You wouldn’t know it by looking at this picture, but this American ash (Fraxinus pennsylvanica), is almost 5’ in diameter, and one of the largest we’ve seen on a residential property in our 27 years. According to the owner Zach, the house dates back to the early to mid-1800s.
Unfortunately, the close proximity of this tree to the house, (its roots are pushing against the foundation and most of the limbs stretch precariously over the roof), along with the threat of the Emerald Ash Borer (now responsible for the destruction of tens of millions of ash trees in 30 states) means this old timer will, unfortunately, need to be removed. Part of the master plan we’re putting together will be to replace the old patio with something more efficient and better aligned with the recent renovations to the house.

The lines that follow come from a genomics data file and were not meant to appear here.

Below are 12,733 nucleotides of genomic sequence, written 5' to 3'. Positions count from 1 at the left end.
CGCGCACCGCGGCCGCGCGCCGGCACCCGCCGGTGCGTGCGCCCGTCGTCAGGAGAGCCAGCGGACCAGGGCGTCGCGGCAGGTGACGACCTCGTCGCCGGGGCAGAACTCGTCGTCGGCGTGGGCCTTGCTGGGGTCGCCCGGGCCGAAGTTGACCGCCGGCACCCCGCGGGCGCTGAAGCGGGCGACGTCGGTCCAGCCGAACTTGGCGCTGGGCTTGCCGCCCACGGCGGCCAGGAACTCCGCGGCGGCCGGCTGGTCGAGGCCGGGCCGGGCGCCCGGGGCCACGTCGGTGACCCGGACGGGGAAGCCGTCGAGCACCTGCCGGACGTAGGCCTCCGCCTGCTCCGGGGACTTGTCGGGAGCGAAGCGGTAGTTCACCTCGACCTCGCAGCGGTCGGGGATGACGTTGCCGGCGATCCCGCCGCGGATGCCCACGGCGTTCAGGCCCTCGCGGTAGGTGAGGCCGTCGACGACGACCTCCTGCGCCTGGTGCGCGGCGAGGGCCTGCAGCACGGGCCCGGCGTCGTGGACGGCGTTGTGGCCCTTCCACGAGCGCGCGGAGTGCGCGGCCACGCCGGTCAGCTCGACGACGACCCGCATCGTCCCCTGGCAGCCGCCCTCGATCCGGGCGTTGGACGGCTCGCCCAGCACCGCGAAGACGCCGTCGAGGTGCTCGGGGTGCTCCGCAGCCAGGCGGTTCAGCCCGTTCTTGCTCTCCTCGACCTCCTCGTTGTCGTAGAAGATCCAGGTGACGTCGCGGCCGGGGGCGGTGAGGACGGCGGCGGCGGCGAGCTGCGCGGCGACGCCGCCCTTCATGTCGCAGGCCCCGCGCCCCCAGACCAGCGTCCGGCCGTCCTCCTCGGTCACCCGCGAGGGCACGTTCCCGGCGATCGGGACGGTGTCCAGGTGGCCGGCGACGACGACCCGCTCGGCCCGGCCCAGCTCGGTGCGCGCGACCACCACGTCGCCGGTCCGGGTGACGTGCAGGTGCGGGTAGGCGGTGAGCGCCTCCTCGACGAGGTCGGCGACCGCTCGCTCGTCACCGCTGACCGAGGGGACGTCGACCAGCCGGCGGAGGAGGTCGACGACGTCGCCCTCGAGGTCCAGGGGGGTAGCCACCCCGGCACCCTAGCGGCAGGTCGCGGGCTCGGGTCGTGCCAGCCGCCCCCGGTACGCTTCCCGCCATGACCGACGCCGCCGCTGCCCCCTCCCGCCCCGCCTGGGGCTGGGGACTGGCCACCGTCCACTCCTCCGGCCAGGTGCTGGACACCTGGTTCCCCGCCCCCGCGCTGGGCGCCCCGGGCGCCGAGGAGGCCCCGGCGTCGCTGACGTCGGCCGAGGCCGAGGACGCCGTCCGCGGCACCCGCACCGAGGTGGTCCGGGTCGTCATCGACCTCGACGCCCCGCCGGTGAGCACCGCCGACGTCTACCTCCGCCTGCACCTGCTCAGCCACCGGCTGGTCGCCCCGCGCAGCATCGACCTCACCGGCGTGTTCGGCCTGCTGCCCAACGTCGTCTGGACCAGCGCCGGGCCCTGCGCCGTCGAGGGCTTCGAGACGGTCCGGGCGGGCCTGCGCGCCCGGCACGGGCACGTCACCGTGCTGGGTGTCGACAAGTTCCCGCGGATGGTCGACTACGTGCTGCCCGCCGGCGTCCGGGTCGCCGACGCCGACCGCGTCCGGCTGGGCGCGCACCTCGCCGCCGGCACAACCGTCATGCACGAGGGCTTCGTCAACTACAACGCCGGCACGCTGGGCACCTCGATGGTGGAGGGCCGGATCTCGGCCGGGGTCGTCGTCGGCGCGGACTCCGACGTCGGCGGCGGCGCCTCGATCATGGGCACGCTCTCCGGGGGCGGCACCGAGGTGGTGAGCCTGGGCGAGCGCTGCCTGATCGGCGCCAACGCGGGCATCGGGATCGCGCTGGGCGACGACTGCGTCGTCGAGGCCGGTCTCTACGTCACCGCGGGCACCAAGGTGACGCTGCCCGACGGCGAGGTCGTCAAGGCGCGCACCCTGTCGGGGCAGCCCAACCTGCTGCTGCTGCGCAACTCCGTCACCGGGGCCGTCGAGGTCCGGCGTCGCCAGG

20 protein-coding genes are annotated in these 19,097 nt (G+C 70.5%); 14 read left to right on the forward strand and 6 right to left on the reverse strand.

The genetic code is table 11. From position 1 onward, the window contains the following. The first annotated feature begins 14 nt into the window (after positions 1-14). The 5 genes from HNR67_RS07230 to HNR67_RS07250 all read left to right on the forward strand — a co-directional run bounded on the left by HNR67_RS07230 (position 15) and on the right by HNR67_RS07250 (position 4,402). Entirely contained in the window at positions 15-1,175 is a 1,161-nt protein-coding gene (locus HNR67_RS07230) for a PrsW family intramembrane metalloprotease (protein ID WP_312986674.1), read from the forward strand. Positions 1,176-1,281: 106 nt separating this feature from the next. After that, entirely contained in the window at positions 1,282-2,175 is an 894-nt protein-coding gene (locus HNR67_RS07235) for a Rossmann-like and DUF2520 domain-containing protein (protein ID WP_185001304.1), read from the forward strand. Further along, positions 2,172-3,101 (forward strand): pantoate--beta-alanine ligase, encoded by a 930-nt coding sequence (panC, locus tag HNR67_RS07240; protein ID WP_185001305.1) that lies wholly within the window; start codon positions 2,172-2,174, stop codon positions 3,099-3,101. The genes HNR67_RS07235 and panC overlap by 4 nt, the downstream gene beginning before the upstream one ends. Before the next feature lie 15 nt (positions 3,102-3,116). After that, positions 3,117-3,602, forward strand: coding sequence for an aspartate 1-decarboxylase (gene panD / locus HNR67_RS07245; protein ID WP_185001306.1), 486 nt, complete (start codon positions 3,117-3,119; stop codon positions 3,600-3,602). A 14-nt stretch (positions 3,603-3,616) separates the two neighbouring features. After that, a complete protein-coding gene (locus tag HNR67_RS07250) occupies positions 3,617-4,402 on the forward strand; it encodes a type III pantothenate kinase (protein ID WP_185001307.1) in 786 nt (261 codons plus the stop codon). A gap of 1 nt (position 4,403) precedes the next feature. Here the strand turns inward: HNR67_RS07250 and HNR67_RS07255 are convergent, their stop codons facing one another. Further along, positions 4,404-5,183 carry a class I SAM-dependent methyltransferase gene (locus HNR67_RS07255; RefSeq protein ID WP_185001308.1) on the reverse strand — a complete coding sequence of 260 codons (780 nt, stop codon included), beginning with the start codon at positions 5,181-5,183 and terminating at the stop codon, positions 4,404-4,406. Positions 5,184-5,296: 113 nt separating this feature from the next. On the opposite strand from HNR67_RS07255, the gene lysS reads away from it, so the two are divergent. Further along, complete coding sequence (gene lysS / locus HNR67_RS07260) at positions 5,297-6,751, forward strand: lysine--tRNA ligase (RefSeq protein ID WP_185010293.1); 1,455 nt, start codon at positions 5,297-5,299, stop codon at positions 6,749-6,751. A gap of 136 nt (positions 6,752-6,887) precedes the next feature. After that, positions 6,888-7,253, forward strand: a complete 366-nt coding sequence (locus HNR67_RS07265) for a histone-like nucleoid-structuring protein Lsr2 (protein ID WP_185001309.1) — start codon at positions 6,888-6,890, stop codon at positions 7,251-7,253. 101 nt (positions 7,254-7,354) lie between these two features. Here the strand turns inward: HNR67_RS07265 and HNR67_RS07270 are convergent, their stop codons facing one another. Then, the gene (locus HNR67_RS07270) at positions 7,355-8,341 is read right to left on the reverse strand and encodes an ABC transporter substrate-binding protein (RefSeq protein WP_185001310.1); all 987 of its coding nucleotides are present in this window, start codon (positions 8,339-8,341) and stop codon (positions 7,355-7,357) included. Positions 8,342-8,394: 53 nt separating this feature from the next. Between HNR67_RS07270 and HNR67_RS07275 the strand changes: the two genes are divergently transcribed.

The Emerald Ash Borer (above) is responsible for the destruction of tens of millions of trees in North America and follows a long list of destructive pests and pathogens that have ravaged our native forests, suburban and urban parks, and street trees. The first truly noticeable devastation began with the chestnut blight, which killed large and small trees, and altered our hardwood forests forever. A few decades later, Dutch Elm disease came through, killing majestic American elms along city streets and in forests. Today, more than 450 species of nonnative forests insects and at least 17 significant forest pathogens are established in the U.S. Most go unnoticed, but about 15 percent have had major consequences.